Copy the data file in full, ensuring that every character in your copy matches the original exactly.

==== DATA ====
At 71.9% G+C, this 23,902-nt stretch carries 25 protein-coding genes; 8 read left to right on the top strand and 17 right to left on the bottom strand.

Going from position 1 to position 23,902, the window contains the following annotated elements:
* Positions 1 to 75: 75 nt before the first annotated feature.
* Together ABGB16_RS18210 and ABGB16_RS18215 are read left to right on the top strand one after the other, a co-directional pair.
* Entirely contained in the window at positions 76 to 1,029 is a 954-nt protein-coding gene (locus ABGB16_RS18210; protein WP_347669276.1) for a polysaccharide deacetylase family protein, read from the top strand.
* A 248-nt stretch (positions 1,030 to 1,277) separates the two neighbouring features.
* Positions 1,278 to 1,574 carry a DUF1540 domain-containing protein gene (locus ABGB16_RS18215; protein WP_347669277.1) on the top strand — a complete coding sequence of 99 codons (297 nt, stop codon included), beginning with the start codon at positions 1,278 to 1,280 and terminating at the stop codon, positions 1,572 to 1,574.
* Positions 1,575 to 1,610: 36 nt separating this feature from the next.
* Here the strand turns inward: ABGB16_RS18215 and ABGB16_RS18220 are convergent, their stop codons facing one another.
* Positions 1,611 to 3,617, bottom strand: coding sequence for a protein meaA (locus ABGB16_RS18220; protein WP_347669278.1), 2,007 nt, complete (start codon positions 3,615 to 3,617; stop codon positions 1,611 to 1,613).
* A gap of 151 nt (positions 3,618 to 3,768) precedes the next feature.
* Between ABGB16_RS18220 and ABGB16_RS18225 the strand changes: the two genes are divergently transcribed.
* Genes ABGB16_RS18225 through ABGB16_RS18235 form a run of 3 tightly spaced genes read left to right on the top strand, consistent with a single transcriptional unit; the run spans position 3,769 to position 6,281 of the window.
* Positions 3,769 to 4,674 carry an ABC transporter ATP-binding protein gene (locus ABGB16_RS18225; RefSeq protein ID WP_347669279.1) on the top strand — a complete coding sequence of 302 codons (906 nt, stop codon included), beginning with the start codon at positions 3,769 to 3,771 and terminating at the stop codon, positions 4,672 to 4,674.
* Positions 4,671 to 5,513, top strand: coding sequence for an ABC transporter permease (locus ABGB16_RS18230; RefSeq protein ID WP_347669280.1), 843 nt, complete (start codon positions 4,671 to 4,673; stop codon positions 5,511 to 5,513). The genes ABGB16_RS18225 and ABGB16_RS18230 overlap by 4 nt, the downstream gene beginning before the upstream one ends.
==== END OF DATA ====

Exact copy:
At 71.9% G+C, this 23,902-nt stretch carries 25 protein-coding genes; 8 read left to right on the top strand and 17 right to left on the bottom strand.

Going from position 1 to position 23,902, the window contains the following annotated elements:
* Positions 1 to 75: 75 nt before the first annotated feature.
* Together ABGB16_RS18210 and ABGB16_RS18215 are read left to right on the top strand one after the other, a co-directional pair.
* Entirely contained in the window at positions 76 to 1,029 is a 954-nt protein-coding gene (locus ABGB16_RS18210; protein WP_347669276.1) for a polysaccharide deacetylase family protein, read from the top strand.
* A 248-nt stretch (positions 1,030 to 1,277) separates the two neighbouring features.
* Positions 1,278 to 1,574 carry a DUF1540 domain-containing protein gene (locus ABGB16_RS18215; protein WP_347669277.1) on the top strand — a complete coding sequence of 99 codons (297 nt, stop codon included), beginning with the start codon at positions 1,278 to 1,280 and terminating at the stop codon, positions 1,572 to 1,574.
* Positions 1,575 to 1,610: 36 nt separating this feature from the next.
* Here the strand turns inward: ABGB16_RS18215 and ABGB16_RS18220 are convergent, their stop codons facing one another.
* Positions 1,611 to 3,617, bottom strand: coding sequence for a protein meaA (locus ABGB16_RS18220; protein WP_347669278.1), 2,007 nt, complete (start codon positions 3,615 to 3,617; stop codon positions 1,611 to 1,613).
* A gap of 151 nt (positions 3,618 to 3,768) precedes the next feature.
* Between ABGB16_RS18220 and ABGB16_RS18225 the strand changes: the two genes are divergently transcribed.
* Genes ABGB16_RS18225 through ABGB16_RS18235 form a run of 3 tightly spaced genes read left to right on the top strand, consistent with a single transcriptional unit; the run spans position 3,769 to position 6,281 of the window.
* Positions 3,769 to 4,674 carry an ABC transporter ATP-binding protein gene (locus ABGB16_RS18225; RefSeq protein ID WP_347669279.1) on the top strand — a complete coding sequence of 302 codons (906 nt, stop codon included), beginning with the start codon at positions 3,769 to 3,771 and terminating at the stop codon, positions 4,672 to 4,674.
* Positions 4,671 to 5,513, top strand: coding sequence for an ABC transporter permease (locus ABGB16_RS18230; RefSeq protein ID WP_347669280.1), 843 nt, complete (start codon positions 4,671 to 4,673; stop codon positions 5,511 to 5,513). The genes ABGB16_RS18225 and ABGB16_RS18230 overlap by 4 nt, the downstream gene beginning before the upstream one ends.